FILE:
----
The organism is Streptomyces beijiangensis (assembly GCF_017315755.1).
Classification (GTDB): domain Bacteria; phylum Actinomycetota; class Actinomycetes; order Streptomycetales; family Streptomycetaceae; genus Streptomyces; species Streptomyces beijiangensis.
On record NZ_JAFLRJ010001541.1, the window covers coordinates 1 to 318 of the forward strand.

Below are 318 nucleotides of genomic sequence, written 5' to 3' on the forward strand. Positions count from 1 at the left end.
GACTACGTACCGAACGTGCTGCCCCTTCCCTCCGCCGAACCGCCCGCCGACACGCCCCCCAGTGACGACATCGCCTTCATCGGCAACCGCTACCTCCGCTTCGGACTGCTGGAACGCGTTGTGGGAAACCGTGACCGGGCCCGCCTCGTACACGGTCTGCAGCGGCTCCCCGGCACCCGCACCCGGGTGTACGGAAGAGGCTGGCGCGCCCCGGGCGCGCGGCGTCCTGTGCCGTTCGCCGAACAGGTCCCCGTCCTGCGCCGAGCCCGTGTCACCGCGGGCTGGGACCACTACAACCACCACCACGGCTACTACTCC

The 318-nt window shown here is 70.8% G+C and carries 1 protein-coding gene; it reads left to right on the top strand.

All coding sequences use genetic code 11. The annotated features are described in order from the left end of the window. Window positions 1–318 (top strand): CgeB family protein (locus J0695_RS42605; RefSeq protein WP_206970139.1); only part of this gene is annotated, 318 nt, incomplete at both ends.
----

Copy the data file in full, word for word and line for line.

The organism is Streptomyces beijiangensis (assembly GCF_017315755.1).
Classification (GTDB): domain Bacteria; phylum Actinomycetota; class Actinomycetes; order Streptomycetales; family Streptomycetaceae; genus Streptomyces; species Streptomyces beijiangensis.
On record NZ_JAFLRJ010001541.1, the window covers coordinates 1 to 318 of the forward strand.

Below are 318 nucleotides of genomic sequence, written 5' to 3' on the forward strand. Positions count from 1 at the left end.
GACTACGTACCGAACGTGCTGCCCCTTCCCTCCGCCGAACCGCCCGCCGACACGCCCCCCAGTGACGACATCGCCTTCATCGGCAACCGCTACCTCCGCTTCGGACTGCTGGAACGCGTTGTGGGAAACCGTGACCGGGCCCGCCTCGTACACGGTCTGCAGCGGCTCCCCGGCACCCGCACCCGGGTGTACGGAAGAGGCTGGCGCGCCCCGGGCGCGCGGCGTCCTGTGCCGTTCGCCGAACAGGTCCCCGTCCTGCGCCGAGCCCGTGTCACCGCGGGCTGGGACCACTACAACCACCACCACGGCTACTACTCC

The 318-nt window shown here is 70.8% G+C and carries 1 protein-coding gene; it reads left to right on the top strand.

All coding sequences use genetic code 11. The annotated features are described in order from the left end of the window. Window positions 1–318 (top strand): CgeB family protein (locus J0695_RS42605; RefSeq protein WP_206970139.1); only part of this gene is annotated, 318 nt, incomplete at both ends.